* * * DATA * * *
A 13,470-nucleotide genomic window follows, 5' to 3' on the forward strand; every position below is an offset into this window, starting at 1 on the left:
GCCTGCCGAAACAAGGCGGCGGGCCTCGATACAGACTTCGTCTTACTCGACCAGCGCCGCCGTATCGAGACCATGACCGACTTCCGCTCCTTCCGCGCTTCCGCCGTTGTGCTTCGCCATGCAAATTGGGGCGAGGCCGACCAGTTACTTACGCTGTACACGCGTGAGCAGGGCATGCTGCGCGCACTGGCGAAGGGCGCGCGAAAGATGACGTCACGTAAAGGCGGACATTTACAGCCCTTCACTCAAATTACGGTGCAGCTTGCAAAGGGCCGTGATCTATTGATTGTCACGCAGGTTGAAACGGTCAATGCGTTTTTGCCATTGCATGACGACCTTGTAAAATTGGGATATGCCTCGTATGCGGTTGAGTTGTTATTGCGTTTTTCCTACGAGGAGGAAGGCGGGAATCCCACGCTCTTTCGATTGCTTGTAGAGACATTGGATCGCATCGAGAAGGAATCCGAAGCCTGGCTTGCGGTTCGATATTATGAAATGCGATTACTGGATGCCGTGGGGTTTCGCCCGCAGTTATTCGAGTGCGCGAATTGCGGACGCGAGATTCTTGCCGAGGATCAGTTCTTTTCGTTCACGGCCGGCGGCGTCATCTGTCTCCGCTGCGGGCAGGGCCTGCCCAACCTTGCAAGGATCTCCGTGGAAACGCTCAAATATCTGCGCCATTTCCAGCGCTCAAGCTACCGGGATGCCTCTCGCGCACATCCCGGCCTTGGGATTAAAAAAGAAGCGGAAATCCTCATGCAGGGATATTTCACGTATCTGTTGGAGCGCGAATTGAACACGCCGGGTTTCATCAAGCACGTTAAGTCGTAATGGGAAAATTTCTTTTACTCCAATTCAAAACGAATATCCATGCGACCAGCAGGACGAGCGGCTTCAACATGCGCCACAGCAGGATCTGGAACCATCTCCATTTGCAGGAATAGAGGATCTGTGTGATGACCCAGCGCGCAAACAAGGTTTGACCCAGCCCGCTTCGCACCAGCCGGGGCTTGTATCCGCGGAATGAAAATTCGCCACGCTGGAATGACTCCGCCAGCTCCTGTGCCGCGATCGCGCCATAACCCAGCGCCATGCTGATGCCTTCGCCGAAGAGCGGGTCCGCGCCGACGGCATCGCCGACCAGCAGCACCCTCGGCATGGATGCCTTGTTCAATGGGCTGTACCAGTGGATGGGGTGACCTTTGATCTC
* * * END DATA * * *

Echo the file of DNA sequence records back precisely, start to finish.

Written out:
A 13,470-nucleotide genomic window follows, 5' to 3' on the forward strand; every position below is an offset into this window, starting at 1 on the left:
GCCTGCCGAAACAAGGCGGCGGGCCTCGATACAGACTTCGTCTTACTCGACCAGCGCCGCCGTATCGAGACCATGACCGACTTCCGCTCCTTCCGCGCTTCCGCCGTTGTGCTTCGCCATGCAAATTGGGGCGAGGCCGACCAGTTACTTACGCTGTACACGCGTGAGCAGGGCATGCTGCGCGCACTGGCGAAGGGCGCGCGAAAGATGACGTCACGTAAAGGCGGACATTTACAGCCCTTCACTCAAATTACGGTGCAGCTTGCAAAGGGCCGTGATCTATTGATTGTCACGCAGGTTGAAACGGTCAATGCGTTTTTGCCATTGCATGACGACCTTGTAAAATTGGGATATGCCTCGTATGCGGTTGAGTTGTTATTGCGTTTTTCCTACGAGGAGGAAGGCGGGAATCCCACGCTCTTTCGATTGCTTGTAGAGACATTGGATCGCATCGAGAAGGAATCCGAAGCCTGGCTTGCGGTTCGATATTATGAAATGCGATTACTGGATGCCGTGGGGTTTCGCCCGCAGTTATTCGAGTGCGCGAATTGCGGACGCGAGATTCTTGCCGAGGATCAGTTCTTTTCGTTCACGGCCGGCGGCGTCATCTGTCTCCGCTGCGGGCAGGGCCTGCCCAACCTTGCAAGGATCTCCGTGGAAACGCTCAAATATCTGCGCCATTTCCAGCGCTCAAGCTACCGGGATGCCTCTCGCGCACATCCCGGCCTTGGGATTAAAAAAGAAGCGGAAATCCTCATGCAGGGATATTTCACGTATCTGTTGGAGCGCGAATTGAACACGCCGGGTTTCATCAAGCACGTTAAGTCGTAATGGGAAAATTTCTTTTACTCCAATTCAAAACGAATATCCATGCGACCAGCAGGACGAGCGGCTTCAACATGCGCCACAGCAGGATCTGGAACCATCTCCATTTGCAGGAATAGAGGATCTGTGTGATGACCCAGCGCGCAAACAAGGTTTGACCCAGCCCGCTTCGCACCAGCCGGGGCTTGTATCCGCGGAATGAAAATTCGCCACGCTGGAATGACTCCGCCAGCTCCTGTGCCGCGATCGCGCCATAACCCAGCGCCATGCTGATGCCTTCGCCGAAGAGCGGGTCCGCGCCGACGGCATCGCCGACCAGCAGCACCCTCGGCATGGATGCCTTGTTCAATGGGCTGTACCAGTGGATGGGGTGACCTTTGATCTC